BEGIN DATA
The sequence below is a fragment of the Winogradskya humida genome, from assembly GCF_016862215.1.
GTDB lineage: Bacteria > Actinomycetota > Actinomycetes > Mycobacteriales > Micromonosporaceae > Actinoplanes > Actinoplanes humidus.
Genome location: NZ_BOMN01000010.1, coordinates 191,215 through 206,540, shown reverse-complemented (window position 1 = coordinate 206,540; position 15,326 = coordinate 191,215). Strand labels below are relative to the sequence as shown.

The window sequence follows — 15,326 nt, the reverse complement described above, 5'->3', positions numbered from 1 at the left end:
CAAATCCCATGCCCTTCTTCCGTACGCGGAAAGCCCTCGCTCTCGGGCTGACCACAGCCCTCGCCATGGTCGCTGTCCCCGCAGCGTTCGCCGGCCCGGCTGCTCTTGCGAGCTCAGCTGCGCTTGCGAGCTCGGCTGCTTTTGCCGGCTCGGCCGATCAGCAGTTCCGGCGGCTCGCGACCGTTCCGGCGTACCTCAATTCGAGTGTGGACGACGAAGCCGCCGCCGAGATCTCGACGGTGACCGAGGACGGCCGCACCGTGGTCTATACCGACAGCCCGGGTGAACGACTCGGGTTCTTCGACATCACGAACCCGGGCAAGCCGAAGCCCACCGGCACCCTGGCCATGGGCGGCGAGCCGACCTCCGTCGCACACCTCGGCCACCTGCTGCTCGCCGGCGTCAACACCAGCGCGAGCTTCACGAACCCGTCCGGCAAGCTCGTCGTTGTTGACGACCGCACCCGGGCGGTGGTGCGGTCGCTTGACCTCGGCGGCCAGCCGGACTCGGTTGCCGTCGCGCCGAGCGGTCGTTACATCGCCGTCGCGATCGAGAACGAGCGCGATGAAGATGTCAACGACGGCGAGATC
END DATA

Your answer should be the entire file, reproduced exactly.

The sequence below is a fragment of the Winogradskya humida genome, from assembly GCF_016862215.1.
GTDB lineage: Bacteria > Actinomycetota > Actinomycetes > Mycobacteriales > Micromonosporaceae > Actinoplanes > Actinoplanes humidus.
Genome location: NZ_BOMN01000010.1, coordinates 191,215 through 206,540, shown reverse-complemented (window position 1 = coordinate 206,540; position 15,326 = coordinate 191,215). Strand labels below are relative to the sequence as shown.

The window sequence follows — 15,326 nt, the reverse complement described above, 5'->3', positions numbered from 1 at the left end:
CAAATCCCATGCCCTTCTTCCGTACGCGGAAAGCCCTCGCTCTCGGGCTGACCACAGCCCTCGCCATGGTCGCTGTCCCCGCAGCGTTCGCCGGCCCGGCTGCTCTTGCGAGCTCAGCTGCGCTTGCGAGCTCGGCTGCTTTTGCCGGCTCGGCCGATCAGCAGTTCCGGCGGCTCGCGACCGTTCCGGCGTACCTCAATTCGAGTGTGGACGACGAAGCCGCCGCCGAGATCTCGACGGTGACCGAGGACGGCCGCACCGTGGTCTATACCGACAGCCCGGGTGAACGACTCGGGTTCTTCGACATCACGAACCCGGGCAAGCCGAAGCCCACCGGCACCCTGGCCATGGGCGGCGAGCCGACCTCCGTCGCACACCTCGGCCACCTGCTGCTCGCCGGCGTCAACACCAGCGCGAGCTTCACGAACCCGTCCGGCAAGCTCGTCGTTGTTGACGACCGCACCCGGGCGGTGGTGCGGTCGCTTGACCTCGGCGGCCAGCCGGACTCGGTTGCCGTCGCGCCGAGCGGTCGTTACATCGCCGTCGCGATCGAGAACGAGCGCGATGAAGATGTCAACGACGGCGAGATC